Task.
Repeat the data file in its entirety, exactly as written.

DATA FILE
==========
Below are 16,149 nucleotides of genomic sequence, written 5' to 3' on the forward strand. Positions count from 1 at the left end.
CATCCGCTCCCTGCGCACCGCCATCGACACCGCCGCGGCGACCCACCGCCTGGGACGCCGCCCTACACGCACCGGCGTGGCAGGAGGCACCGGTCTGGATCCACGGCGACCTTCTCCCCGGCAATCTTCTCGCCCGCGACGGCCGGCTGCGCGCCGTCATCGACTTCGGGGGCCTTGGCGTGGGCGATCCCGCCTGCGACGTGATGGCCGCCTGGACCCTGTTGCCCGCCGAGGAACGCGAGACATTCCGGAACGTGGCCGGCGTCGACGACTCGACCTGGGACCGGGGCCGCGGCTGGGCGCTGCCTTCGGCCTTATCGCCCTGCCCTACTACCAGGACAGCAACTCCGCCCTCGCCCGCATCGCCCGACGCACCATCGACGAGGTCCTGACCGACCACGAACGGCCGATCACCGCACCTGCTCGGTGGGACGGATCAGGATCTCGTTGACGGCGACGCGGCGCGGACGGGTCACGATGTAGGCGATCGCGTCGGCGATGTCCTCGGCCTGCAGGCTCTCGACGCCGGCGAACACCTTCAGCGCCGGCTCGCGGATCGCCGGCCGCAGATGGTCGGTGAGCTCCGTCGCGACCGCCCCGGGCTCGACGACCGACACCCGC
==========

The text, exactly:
Below are 16,149 nucleotides of genomic sequence, written 5' to 3' on the forward strand. Positions count from 1 at the left end.
CATCCGCTCCCTGCGCACCGCCATCGACACCGCCGCGGCGACCCACCGCCTGGGACGCCGCCCTACACGCACCGGCGTGGCAGGAGGCACCGGTCTGGATCCACGGCGACCTTCTCCCCGGCAATCTTCTCGCCCGCGACGGCCGGCTGCGCGCCGTCATCGACTTCGGGGGCCTTGGCGTGGGCGATCCCGCCTGCGACGTGATGGCCGCCTGGACCCTGTTGCCCGCCGAGGAACGCGAGACATTCCGGAACGTGGCCGGCGTCGACGACTCGACCTGGGACCGGGGCCGCGGCTGGGCGCTGCCTTCGGCCTTATCGCCCTGCCCTACTACCAGGACAGCAACTCCGCCCTCGCCCGCATCGCCCGACGCACCATCGACGAGGTCCTGACCGACCACGAACGGCCGATCACCGCACCTGCTCGGTGGGACGGATCAGGATCTCGTTGACGGCGACGCGGCGCGGACGGGTCACGATGTAGGCGATCGCGTCGGCGATGTCCTCGGCCTGCAGGCTCTCGACGCCGGCGAACACCTTCAGCGCCGGCTCGCGGATCGCCGGCCGCAGATGGTCGGTGAGCTCCGTCGCGACCGCCCCGGGCTCGACGACCGACACCCGC